Runner/Writer McDougall at In Motion, Monday

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Boulder runners are in for a treat Monday when best-selling author Chris McDougall returns to town to speak at In Motion Running, at 6:30 p.m.

McDougall, of course, wrote “Born to Run,” which has sold 1.4 million copies on various platforms. “Born to Run,” which features the late Boulder ultrarunner Caballo Blanco and ultra star Scott Jurek, brought McDougall international fame. Yet, in an interview with, he was the same funny, humble, self-deprecating as always.

His main point is finding “heroes” who can guide us in our own lives, and thus allowing us to become a hero ourselves. He writes about Sherman the Donkey in his new book, “Running with Sherman.” He rescues Sherman and trains him to race Colorado’s burro-racing championships.

“It is hard for people, men especially, to find that place of self-responsibility and a model for the kind of person you want to be,” said McDougall. “An independent person of honor.”

He added, without going into specifics; “And in this political climate, where is that sense of honor?”

Perhaps that is why McDougall always enjoys returning to Boulder, because he said, “In Boulder I am always finding myself plunged into my tribe, my kind of people.”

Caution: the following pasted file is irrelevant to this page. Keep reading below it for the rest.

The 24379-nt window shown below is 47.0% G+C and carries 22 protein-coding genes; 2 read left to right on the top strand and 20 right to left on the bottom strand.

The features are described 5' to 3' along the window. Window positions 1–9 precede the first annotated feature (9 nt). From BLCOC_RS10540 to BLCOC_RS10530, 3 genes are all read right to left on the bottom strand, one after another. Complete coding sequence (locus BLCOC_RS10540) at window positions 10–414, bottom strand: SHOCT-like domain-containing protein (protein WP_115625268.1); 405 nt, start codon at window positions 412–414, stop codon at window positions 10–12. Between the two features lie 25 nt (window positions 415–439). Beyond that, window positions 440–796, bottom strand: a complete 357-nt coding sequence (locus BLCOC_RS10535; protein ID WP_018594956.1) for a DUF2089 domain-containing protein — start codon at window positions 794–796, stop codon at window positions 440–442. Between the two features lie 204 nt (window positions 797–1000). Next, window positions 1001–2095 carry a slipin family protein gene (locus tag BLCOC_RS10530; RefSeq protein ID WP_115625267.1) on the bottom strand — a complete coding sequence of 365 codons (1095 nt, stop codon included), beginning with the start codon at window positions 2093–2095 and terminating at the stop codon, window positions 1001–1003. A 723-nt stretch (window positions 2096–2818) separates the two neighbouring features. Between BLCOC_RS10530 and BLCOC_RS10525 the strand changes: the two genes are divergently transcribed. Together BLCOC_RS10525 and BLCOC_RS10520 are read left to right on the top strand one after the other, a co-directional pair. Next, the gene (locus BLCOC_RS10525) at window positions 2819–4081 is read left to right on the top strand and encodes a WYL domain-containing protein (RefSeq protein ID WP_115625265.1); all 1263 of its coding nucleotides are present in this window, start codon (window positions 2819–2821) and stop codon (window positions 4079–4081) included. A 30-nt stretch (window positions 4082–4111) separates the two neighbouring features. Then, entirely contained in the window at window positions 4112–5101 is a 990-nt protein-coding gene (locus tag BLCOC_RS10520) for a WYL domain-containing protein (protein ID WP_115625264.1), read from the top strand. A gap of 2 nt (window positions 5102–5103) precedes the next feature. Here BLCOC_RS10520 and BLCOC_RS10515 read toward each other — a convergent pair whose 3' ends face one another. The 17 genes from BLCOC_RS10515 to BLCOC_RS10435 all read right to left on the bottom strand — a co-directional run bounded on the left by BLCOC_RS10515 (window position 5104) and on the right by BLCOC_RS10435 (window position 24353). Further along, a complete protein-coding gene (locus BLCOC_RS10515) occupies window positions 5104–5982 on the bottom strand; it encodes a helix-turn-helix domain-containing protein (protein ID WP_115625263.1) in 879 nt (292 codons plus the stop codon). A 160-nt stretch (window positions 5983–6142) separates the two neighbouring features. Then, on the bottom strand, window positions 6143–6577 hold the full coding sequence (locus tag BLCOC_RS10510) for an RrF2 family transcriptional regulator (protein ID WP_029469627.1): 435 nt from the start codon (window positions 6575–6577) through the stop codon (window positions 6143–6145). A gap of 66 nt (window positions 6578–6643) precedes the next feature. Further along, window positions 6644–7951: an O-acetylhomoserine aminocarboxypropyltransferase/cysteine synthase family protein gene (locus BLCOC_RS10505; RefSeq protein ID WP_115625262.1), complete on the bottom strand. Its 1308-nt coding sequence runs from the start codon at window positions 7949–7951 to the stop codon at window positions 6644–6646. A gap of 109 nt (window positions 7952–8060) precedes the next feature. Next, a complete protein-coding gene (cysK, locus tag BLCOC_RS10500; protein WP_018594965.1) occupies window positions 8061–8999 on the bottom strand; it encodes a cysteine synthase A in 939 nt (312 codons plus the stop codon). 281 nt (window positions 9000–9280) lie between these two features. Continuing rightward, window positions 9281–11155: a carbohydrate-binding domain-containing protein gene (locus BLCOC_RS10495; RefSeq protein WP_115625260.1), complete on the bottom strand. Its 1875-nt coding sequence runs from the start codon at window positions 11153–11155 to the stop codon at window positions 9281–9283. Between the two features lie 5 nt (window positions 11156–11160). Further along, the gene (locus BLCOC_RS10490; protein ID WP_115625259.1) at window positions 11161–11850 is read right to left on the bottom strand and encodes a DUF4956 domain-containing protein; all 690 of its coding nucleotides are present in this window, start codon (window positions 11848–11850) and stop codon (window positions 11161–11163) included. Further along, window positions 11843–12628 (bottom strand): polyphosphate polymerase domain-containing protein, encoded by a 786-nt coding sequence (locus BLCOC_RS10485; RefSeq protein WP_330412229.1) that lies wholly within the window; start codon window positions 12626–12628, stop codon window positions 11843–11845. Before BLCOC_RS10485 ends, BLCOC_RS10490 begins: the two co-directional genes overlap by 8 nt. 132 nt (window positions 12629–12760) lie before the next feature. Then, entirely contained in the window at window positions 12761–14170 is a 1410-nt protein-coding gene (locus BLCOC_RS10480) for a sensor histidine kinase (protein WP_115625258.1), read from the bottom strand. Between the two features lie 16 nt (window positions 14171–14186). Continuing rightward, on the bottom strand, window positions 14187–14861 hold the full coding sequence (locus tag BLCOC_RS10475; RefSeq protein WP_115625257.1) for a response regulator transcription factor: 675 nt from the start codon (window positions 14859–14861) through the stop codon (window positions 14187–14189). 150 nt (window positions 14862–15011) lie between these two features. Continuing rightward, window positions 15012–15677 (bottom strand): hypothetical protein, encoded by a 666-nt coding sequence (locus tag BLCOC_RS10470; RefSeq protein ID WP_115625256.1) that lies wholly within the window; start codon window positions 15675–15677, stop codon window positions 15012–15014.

And, in the case of Sherman the Donkey, his kind of animal.

McDougall, 57, is a “natural born” storyteller, a throwback to the old days of journalism, someone who combines the ear for dialogue of an Ernest Hemingway with the descriptive qualities of Thomas Wolfe, topped by the Gonzo approach to reporting popularized by Hunter S. Thompson. From his earliest days as a kid reading and re-reading Sherlock Holmes; “My Side of the Mountain;” “The Phantom Tollbooth;” and “The Once and Future King,” to his own books, “Born to Run” “Natural Born Heroes” and now “Running with Sherman,” McDougall has been interested in heroes.

With “Sherman”, McDougall gives us a hero of the four-legged sort, and as with his other books, McDougall sends the reader off on interesting side journeys along the way, such as how he met and wooed his wife, Mika, on a snowy Philadelphia night and ended up moving with her to Amish country. After chatting with the author for a bit, I realized that just as there is a typecast of the “Hemingway Hero,” so is there a kind of “McDougall Hero,” what he called, “weird loners,” such as Sherlock Holmes and “Wart,” the “runt of a kid” in “The Once and Future King” who turns out to be King Arthur.

In Motion will be doing an OPTIONAL fun run at 5:30p, the book talk will start promptly at 6:30p. There will be food and cold beverages for everyone to enjoy! (Note: This event will be limited to 100 people. Free tickets are available only at In Motion Running.)